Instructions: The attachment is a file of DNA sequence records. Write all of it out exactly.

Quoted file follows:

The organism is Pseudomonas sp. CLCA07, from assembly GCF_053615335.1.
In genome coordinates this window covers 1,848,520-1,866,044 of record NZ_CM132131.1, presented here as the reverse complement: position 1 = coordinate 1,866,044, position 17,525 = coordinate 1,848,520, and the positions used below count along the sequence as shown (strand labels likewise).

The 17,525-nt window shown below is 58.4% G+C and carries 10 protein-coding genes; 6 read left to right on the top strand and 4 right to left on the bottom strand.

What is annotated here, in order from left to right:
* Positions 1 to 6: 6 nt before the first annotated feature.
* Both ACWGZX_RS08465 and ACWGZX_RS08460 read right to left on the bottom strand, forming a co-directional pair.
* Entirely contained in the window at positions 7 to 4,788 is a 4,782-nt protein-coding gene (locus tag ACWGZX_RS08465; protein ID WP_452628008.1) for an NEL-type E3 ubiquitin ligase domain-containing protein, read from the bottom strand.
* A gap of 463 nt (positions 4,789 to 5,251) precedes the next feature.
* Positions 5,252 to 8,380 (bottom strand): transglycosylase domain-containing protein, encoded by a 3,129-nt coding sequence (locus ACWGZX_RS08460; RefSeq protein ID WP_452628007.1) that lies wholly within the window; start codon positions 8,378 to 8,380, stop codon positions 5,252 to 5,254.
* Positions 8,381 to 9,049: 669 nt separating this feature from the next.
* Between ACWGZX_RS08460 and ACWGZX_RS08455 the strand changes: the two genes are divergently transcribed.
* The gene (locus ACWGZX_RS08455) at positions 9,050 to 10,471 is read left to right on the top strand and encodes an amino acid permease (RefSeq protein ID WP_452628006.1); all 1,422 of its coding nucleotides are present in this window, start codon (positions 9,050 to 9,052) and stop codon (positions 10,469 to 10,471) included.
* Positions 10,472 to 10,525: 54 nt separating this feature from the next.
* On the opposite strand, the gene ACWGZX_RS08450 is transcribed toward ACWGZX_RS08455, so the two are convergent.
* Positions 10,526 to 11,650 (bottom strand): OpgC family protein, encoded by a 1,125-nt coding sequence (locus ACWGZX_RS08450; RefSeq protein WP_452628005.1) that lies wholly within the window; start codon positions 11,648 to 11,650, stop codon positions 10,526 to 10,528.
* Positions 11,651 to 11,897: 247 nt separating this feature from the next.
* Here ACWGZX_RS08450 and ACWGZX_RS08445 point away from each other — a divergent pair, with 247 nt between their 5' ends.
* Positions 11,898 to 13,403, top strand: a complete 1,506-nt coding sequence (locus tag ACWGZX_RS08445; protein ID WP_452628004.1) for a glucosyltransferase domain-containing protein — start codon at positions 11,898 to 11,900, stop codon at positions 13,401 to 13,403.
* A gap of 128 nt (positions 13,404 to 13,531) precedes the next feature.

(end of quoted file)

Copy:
The organism is Pseudomonas sp. CLCA07, from assembly GCF_053615335.1.
In genome coordinates this window covers 1,848,520-1,866,044 of record NZ_CM132131.1, presented here as the reverse complement: position 1 = coordinate 1,866,044, position 17,525 = coordinate 1,848,520, and the positions used below count along the sequence as shown (strand labels likewise).

The 17,525-nt window shown below is 58.4% G+C and carries 10 protein-coding genes; 6 read left to right on the top strand and 4 right to left on the bottom strand.

What is annotated here, in order from left to right:
* Positions 1 to 6: 6 nt before the first annotated feature.
* Both ACWGZX_RS08465 and ACWGZX_RS08460 read right to left on the bottom strand, forming a co-directional pair.
* Entirely contained in the window at positions 7 to 4,788 is a 4,782-nt protein-coding gene (locus tag ACWGZX_RS08465; protein ID WP_452628008.1) for an NEL-type E3 ubiquitin ligase domain-containing protein, read from the bottom strand.
* A gap of 463 nt (positions 4,789 to 5,251) precedes the next feature.
* Positions 5,252 to 8,380 (bottom strand): transglycosylase domain-containing protein, encoded by a 3,129-nt coding sequence (locus ACWGZX_RS08460; RefSeq protein ID WP_452628007.1) that lies wholly within the window; start codon positions 8,378 to 8,380, stop codon positions 5,252 to 5,254.
* Positions 8,381 to 9,049: 669 nt separating this feature from the next.
* Between ACWGZX_RS08460 and ACWGZX_RS08455 the strand changes: the two genes are divergently transcribed.
* The gene (locus ACWGZX_RS08455) at positions 9,050 to 10,471 is read left to right on the top strand and encodes an amino acid permease (RefSeq protein ID WP_452628006.1); all 1,422 of its coding nucleotides are present in this window, start codon (positions 9,050 to 9,052) and stop codon (positions 10,469 to 10,471) included.
* Positions 10,472 to 10,525: 54 nt separating this feature from the next.
* On the opposite strand, the gene ACWGZX_RS08450 is transcribed toward ACWGZX_RS08455, so the two are convergent.
* Positions 10,526 to 11,650 (bottom strand): OpgC family protein, encoded by a 1,125-nt coding sequence (locus ACWGZX_RS08450; RefSeq protein WP_452628005.1) that lies wholly within the window; start codon positions 11,648 to 11,650, stop codon positions 10,526 to 10,528.
* Positions 11,651 to 11,897: 247 nt separating this feature from the next.
* Here ACWGZX_RS08450 and ACWGZX_RS08445 point away from each other — a divergent pair, with 247 nt between their 5' ends.
* Positions 11,898 to 13,403, top strand: a complete 1,506-nt coding sequence (locus tag ACWGZX_RS08445; protein ID WP_452628004.1) for a glucosyltransferase domain-containing protein — start codon at positions 11,898 to 11,900, stop codon at positions 13,401 to 13,403.
* A gap of 128 nt (positions 13,404 to 13,531) precedes the next feature.